General Electric ended a bad week on an ugly note when Goldman Sachs recommended Friday that the Thomas Edison-founded company suspend its dividend for the first time in 119 years.
The bank’s gloomy report came days after the Dow Jones announced it would boot GE from its iconic blue-chip index, where it was the last original member of the 30-company stock gauge.
“GE is in a challenging situation,” Goldman analyst Joe Ritchie wrote. Among the bleak prospects for the company are a credit ratings downgrade and struggles to raise capital.
The situation at the 126-year-old company is so bad that Ritchie likened it to BP following the 2010 Deepwater Horizon explosion, which killed 11 oil rig workers and led to the largest oil spill in American waters.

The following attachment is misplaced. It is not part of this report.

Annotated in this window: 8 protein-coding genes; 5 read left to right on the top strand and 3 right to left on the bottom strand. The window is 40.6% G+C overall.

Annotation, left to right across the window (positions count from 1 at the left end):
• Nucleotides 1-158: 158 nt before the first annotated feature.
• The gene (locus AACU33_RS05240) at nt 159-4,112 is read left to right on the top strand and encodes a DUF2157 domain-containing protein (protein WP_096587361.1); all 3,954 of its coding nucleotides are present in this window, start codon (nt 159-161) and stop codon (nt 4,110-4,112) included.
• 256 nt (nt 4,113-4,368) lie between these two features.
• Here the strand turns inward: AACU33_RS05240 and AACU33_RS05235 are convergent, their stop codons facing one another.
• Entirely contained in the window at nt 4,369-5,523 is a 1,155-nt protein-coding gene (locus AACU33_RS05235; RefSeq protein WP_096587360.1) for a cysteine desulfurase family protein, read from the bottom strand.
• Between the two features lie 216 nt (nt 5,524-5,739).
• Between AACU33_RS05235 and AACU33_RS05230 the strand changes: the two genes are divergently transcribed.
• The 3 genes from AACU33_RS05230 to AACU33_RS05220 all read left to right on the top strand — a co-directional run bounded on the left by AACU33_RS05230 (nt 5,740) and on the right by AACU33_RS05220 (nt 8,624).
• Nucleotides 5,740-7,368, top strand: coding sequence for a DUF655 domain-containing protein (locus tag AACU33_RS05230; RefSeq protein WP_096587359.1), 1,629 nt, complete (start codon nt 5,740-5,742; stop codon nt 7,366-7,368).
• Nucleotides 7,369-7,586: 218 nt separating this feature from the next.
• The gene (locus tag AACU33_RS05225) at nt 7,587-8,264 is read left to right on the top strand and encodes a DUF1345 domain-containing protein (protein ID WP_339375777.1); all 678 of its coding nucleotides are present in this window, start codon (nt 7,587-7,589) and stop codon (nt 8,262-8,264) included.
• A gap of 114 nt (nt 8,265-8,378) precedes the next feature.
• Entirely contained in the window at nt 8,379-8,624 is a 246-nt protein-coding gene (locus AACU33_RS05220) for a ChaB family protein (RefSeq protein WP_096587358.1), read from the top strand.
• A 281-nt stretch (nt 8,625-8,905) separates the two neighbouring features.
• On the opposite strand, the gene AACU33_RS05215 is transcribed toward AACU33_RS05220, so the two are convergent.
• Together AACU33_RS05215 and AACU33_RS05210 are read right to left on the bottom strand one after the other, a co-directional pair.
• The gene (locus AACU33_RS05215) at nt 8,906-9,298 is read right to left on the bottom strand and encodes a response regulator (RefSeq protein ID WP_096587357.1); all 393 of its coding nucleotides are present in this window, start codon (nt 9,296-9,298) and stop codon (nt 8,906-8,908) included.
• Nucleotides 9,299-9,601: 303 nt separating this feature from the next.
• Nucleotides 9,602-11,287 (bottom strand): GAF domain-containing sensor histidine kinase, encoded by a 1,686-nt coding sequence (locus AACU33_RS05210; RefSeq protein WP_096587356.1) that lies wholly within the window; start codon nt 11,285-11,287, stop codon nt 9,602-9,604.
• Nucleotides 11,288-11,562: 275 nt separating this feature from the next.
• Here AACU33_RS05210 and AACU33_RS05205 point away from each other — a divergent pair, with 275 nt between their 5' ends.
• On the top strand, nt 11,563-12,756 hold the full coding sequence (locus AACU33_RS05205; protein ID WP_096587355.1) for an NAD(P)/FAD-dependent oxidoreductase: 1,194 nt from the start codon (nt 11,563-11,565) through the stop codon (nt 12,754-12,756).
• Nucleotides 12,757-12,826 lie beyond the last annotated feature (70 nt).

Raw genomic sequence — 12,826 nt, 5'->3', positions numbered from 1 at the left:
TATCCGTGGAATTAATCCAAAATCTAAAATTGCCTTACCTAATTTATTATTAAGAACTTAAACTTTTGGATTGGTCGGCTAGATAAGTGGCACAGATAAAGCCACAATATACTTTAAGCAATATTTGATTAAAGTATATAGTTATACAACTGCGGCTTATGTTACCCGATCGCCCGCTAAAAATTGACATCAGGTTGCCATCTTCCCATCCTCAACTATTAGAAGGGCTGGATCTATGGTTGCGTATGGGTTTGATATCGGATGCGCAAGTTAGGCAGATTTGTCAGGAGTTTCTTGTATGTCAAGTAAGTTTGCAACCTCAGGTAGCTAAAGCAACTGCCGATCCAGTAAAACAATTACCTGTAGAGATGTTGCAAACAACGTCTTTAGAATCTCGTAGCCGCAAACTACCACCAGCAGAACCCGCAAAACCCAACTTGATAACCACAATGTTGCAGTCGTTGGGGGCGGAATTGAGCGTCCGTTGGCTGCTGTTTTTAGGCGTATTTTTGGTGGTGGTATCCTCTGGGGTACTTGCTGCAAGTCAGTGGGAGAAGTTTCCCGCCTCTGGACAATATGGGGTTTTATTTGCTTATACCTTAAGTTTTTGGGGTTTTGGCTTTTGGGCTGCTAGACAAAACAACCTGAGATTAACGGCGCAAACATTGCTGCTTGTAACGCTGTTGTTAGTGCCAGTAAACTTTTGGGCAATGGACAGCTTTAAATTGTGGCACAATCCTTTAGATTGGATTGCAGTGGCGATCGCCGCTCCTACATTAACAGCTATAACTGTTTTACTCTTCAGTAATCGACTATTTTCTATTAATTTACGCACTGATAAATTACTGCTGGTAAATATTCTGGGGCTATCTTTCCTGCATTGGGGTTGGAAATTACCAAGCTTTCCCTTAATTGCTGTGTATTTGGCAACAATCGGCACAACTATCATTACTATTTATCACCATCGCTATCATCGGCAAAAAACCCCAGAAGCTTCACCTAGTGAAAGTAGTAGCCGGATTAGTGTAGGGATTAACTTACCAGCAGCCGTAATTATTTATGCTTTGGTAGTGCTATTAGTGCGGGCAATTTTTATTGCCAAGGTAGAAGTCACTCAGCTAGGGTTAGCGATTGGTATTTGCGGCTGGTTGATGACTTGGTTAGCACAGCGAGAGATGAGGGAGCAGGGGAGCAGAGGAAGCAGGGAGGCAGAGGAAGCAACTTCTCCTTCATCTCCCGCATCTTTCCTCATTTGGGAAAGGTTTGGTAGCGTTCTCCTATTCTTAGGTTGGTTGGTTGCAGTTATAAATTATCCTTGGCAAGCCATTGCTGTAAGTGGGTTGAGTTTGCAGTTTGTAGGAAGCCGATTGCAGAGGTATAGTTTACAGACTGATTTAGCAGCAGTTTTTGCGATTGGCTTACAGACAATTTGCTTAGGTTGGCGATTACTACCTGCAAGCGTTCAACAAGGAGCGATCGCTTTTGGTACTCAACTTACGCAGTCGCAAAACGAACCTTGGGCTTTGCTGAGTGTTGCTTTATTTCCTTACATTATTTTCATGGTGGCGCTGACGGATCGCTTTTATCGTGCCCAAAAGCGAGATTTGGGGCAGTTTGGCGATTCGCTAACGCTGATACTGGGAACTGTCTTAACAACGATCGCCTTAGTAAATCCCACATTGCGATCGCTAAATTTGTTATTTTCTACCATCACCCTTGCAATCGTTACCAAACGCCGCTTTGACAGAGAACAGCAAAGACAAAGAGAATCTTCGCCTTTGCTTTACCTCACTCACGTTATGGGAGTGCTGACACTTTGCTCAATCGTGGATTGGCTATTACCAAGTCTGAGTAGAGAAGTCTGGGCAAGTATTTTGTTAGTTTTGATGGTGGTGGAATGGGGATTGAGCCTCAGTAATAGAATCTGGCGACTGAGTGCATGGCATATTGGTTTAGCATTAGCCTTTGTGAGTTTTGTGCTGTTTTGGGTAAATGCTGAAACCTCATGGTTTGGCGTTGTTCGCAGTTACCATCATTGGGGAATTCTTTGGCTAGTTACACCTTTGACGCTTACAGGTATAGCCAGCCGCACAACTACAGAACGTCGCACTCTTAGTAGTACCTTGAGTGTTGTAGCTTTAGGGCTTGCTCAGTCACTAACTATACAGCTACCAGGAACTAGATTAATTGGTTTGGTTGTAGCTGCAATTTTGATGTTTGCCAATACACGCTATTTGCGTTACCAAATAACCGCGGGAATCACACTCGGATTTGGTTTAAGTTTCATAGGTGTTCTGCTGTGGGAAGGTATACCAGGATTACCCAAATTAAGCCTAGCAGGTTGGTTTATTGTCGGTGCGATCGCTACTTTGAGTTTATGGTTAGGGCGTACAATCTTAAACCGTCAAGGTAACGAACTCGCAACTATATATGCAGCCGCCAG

Management at the oil company had suspended its dividend in order to pay for expected fines and penalties — a decision that cratered the share price, but ultimately led to a recovery.
“While we acknowledge that this is a vastly different case from GE’s current situation, we highlight BP’s decision as an example where management was able to remove near-term noise while focusing on long-term solutions.”
Earlier this year, GE cut its dividend from to 12 cents from 24 cents.
The company’s stock has fallen more than 60 percent from a post-financial crisis high of $32.88 on July 15, 2016. GE shares rose 2.3 percent on Friday, to $13.05.